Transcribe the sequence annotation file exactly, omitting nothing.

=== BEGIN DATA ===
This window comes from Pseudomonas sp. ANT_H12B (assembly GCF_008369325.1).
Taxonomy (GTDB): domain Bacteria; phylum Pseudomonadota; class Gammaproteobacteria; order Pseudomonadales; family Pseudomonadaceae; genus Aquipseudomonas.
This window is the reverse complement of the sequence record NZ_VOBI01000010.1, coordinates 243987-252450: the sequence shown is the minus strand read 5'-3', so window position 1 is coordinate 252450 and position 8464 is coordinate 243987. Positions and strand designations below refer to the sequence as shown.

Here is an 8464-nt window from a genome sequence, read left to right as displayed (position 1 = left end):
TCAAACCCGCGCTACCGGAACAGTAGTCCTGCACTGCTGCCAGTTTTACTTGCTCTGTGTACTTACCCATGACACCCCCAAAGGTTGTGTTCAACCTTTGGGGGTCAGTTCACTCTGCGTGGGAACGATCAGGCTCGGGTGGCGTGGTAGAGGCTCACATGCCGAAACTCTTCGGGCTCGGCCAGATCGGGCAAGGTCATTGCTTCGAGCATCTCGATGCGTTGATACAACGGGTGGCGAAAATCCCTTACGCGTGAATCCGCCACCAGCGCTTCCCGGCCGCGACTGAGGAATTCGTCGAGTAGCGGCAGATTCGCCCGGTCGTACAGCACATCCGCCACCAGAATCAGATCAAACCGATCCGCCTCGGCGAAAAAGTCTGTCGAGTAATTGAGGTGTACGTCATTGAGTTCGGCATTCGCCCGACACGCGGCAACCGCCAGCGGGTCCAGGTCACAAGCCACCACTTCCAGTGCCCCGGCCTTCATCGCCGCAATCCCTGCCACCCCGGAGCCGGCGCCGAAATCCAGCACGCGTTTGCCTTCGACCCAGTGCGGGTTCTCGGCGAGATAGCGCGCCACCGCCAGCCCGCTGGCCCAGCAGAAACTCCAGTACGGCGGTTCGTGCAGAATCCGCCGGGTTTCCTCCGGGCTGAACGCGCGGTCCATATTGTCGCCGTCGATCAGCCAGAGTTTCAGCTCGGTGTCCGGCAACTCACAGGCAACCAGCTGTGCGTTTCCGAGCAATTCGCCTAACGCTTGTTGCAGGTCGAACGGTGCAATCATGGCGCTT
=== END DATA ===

This window comes from Pseudomonas sp. ANT_H12B (assembly GCF_008369325.1).
Taxonomy (GTDB): domain Bacteria; phylum Pseudomonadota; class Gammaproteobacteria; order Pseudomonadales; family Pseudomonadaceae; genus Aquipseudomonas.
This window is the reverse complement of the sequence record NZ_VOBI01000010.1, coordinates 243987-252450: the sequence shown is the minus strand read 5'-3', so window position 1 is coordinate 252450 and position 8464 is coordinate 243987. Positions and strand designations below refer to the sequence as shown.

Here is an 8464-nt window from a genome sequence, read left to right as displayed (position 1 = left end):
TCAAACCCGCGCTACCGGAACAGTAGTCCTGCACTGCTGCCAGTTTTACTTGCTCTGTGTACTTACCCATGACACCCCCAAAGGTTGTGTTCAACCTTTGGGGGTCAGTTCACTCTGCGTGGGAACGATCAGGCTCGGGTGGCGTGGTAGAGGCTCACATGCCGAAACTCTTCGGGCTCGGCCAGATCGGGCAAGGTCATTGCTTCGAGCATCTCGATGCGTTGATACAACGGGTGGCGAAAATCCCTTACGCGTGAATCCGCCACCAGCGCTTCCCGGCCGCGACTGAGGAATTCGTCGAGTAGCGGCAGATTCGCCCGGTCGTACAGCACATCCGCCACCAGAATCAGATCAAACCGATCCGCCTCGGCGAAAAAGTCTGTCGAGTAATTGAGGTGTACGTCATTGAGTTCGGCATTCGCCCGACACGCGGCAACCGCCAGCGGGTCCAGGTCACAAGCCACCACTTCCAGTGCCCCGGCCTTCATCGCCGCAATCCCTGCCACCCCGGAGCCGGCGCCGAAATCCAGCACGCGTTTGCCTTCGACCCAGTGCGGGTTCTCGGCGAGATAGCGCGCCACCGCCAGCCCGCTGGCCCAGCAGAAACTCCAGTACGGCGGTTCGTGCAGAATCCGCCGGGTTTCCTCCGGGCTGAACGCGCGGTCCATATTGTCGCCGTCGATCAGCCAGAGTTTCAGCTCGGTGTCCGGCAACTCACAGGCAACCAGCTGTGCGTTTCCGAGCAATTCGCCTAACGCTTGTTGCAGGTCGAACGGTGCAATCATGGCGCTT